The practice of killing children can be traced to prehistoric times and religious literature, including the Bible, which provides many examples of infanticide. In ancient Babylonian and Chaldean civilizations, abnormal infants were thought to be the offspring of witches and animals and were left to die by the road. In what is perhaps the earliest practice of eugenics recorded, during the dominant period of the Greeks and Romans, and particularly among the Spartans, deformed or weak infants were readily killed. In the Biblical story, the child Moses may have been abandoned in the river as an act of attempted infanticide. Indeed the abandonment of Romulus and Remus at the fabled origin of Rome may also have been attempted infanticide. In ancient China, folklore describes the deadly struggles among the Emperor's concubines for his favor. Such struggles often were intricate conspiracies involving court officials and eunuchs plotting to kill the Emperor's offspring in an effort to manipulate the succession to the throne. Other stories tell of the kidnapping and killing of young infants in a quest for the elixir of immortality.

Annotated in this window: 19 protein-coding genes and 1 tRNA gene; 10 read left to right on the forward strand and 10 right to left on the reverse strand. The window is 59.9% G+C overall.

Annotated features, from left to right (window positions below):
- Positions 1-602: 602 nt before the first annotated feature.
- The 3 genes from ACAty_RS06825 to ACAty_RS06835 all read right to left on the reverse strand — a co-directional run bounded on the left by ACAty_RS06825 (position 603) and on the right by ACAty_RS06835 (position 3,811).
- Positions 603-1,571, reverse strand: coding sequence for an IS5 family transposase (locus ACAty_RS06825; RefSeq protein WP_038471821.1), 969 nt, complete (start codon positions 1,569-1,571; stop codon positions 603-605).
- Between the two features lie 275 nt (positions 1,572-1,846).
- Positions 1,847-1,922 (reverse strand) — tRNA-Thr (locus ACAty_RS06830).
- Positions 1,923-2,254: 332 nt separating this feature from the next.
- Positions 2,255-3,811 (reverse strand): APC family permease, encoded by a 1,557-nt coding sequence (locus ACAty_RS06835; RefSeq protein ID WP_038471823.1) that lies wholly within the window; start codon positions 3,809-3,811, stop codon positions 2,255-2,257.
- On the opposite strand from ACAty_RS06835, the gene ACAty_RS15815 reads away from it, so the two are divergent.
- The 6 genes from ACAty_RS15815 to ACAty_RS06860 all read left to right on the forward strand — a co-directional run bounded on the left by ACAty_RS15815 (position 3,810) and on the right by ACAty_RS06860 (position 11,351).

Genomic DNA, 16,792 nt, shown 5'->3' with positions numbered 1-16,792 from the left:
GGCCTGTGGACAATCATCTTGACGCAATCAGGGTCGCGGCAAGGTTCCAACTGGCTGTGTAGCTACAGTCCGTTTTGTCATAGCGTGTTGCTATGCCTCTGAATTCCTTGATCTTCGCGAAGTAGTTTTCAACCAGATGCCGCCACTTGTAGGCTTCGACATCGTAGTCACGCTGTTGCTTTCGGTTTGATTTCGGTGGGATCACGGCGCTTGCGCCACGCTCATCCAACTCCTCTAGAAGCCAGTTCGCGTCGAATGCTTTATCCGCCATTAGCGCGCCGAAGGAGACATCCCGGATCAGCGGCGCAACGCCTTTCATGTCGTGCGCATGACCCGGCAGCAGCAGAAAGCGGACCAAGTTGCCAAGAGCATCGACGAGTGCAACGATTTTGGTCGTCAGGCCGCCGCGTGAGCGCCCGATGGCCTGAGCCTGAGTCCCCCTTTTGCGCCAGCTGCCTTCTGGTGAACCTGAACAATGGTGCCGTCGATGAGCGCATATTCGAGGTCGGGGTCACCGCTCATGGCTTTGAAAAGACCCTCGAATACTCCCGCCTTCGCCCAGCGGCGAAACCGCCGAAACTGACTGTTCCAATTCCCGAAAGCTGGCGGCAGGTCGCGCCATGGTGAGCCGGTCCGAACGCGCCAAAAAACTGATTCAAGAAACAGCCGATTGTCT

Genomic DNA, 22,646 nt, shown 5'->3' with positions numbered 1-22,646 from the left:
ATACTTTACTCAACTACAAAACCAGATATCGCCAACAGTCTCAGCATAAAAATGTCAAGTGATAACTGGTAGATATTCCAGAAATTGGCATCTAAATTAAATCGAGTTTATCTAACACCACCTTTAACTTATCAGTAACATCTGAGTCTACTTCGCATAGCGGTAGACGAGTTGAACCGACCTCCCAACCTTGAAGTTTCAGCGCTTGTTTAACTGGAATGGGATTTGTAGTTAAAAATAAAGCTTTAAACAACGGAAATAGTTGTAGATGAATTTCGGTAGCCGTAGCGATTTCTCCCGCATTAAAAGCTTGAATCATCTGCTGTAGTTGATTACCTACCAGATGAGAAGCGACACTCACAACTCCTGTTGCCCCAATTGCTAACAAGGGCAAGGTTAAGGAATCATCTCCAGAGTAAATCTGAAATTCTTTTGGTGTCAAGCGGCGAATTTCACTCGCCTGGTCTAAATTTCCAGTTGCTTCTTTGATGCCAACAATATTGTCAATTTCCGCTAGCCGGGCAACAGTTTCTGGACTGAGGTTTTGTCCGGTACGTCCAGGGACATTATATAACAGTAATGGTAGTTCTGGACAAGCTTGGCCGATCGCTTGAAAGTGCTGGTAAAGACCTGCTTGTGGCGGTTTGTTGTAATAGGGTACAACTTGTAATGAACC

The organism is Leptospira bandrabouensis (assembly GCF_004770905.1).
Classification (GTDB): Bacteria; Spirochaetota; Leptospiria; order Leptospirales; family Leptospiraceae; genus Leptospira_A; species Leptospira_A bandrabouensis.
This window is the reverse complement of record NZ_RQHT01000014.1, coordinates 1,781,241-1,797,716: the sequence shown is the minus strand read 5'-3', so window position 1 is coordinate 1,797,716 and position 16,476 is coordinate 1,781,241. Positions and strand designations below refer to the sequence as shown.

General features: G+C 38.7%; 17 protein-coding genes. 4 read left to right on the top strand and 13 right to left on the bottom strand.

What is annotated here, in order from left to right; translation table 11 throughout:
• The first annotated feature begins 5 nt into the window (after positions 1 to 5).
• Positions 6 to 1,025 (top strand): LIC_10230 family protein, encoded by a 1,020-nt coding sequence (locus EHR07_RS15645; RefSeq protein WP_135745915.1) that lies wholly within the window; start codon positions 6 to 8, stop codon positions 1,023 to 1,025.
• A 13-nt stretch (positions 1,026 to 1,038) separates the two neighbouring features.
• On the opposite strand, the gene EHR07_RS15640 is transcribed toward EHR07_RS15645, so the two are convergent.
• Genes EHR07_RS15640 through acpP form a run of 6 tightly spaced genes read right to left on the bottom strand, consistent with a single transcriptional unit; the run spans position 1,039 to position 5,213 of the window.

History reveals periods where child killing appears to be related to “religious” practice. Such sacrifices were offered to appease angry gods in exchange for a good harvest or in gratitude for victory in armed conflict. The Aztecs offered children in sacrifice to the Rain God Tlaloc. The Incas sacrificed the young in return for fertility. East African tribes sacrificed their firstborn for a bountiful harvest. The Bible, in 2 Kings 6:28, tells of the King of Israel agreeing to boil his son to provide food to relieve a famine resulting from a siege in Samaria by the King of Syria. This act is in many ways intertwined with the notion that children are the property of their “household head,” as found in the Roman doctrine of patria potestas. Taken to its extreme, a child's right to life lies in the hands of the household head, and in many ancient societies this paternal right is absolute. This paternal right is manifested in the decree of the king or emperor, the local chieftain, the village elder, the clan's elder, and, of course, the biological father. Even in modern times, this notion continues to dominate in some Asian and African communities where the child is expected to fulfill the wishes of their parents. In China, the ancient concept of “filial piety” proposed by Confucius embraces this concept, and children are expected to bow to the wishes of their parents. This Chinese version of patria potestas extends to modern times, where neighbors stand by watching a child be beaten to death by his or her parent for some perceived wrong the child committed.